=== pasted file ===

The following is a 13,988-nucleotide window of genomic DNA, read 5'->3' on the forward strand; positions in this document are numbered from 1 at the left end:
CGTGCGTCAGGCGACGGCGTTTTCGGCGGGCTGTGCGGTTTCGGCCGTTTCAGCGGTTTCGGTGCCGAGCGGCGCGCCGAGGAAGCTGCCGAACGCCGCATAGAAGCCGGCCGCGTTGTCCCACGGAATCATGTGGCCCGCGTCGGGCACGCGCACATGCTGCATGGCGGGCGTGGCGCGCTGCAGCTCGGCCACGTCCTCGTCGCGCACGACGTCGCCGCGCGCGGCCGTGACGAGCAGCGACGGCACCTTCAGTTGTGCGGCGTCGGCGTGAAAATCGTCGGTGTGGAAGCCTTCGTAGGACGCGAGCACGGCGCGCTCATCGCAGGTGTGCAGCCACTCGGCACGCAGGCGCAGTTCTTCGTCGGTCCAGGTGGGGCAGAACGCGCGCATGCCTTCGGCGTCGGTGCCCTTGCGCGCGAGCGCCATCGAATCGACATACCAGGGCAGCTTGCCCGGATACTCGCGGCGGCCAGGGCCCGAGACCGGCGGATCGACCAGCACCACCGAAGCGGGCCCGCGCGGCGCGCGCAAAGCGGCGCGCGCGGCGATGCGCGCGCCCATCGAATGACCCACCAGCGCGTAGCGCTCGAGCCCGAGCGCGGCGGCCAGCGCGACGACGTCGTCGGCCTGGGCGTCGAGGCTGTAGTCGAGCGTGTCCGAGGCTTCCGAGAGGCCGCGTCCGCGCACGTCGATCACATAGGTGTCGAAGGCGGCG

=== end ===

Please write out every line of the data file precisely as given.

The following is a 13,988-nucleotide window of genomic DNA, read 5'->3' on the forward strand; positions in this document are numbered from 1 at the left end:
CGTGCGTCAGGCGACGGCGTTTTCGGCGGGCTGTGCGGTTTCGGCCGTTTCAGCGGTTTCGGTGCCGAGCGGCGCGCCGAGGAAGCTGCCGAACGCCGCATAGAAGCCGGCCGCGTTGTCCCACGGAATCATGTGGCCCGCGTCGGGCACGCGCACATGCTGCATGGCGGGCGTGGCGCGCTGCAGCTCGGCCACGTCCTCGTCGCGCACGACGTCGCCGCGCGCGGCCGTGACGAGCAGCGACGGCACCTTCAGTTGTGCGGCGTCGGCGTGAAAATCGTCGGTGTGGAAGCCTTCGTAGGACGCGAGCACGGCGCGCTCATCGCAGGTGTGCAGCCACTCGGCACGCAGGCGCAGTTCTTCGTCGGTCCAGGTGGGGCAGAACGCGCGCATGCCTTCGGCGTCGGTGCCCTTGCGCGCGAGCGCCATCGAATCGACATACCAGGGCAGCTTGCCCGGATACTCGCGGCGGCCAGGGCCCGAGACCGGCGGATCGACCAGCACCACCGAAGCGGGCCCGCGCGGCGCGCGCAAAGCGGCGCGCGCGGCGATGCGCGCGCCCATCGAATGACCCACCAGCGCGTAGCGCTCGAGCCCGAGCGCGGCGGCCAGCGCGACGACGTCGTCGGCCTGGGCGTCGAGGCTGTAGTCGAGCGTGTCCGAGGCTTCCGAGAGGCCGCGTCCGCGCACGTCGATCACATAGGTGTCGAAGGCGGCG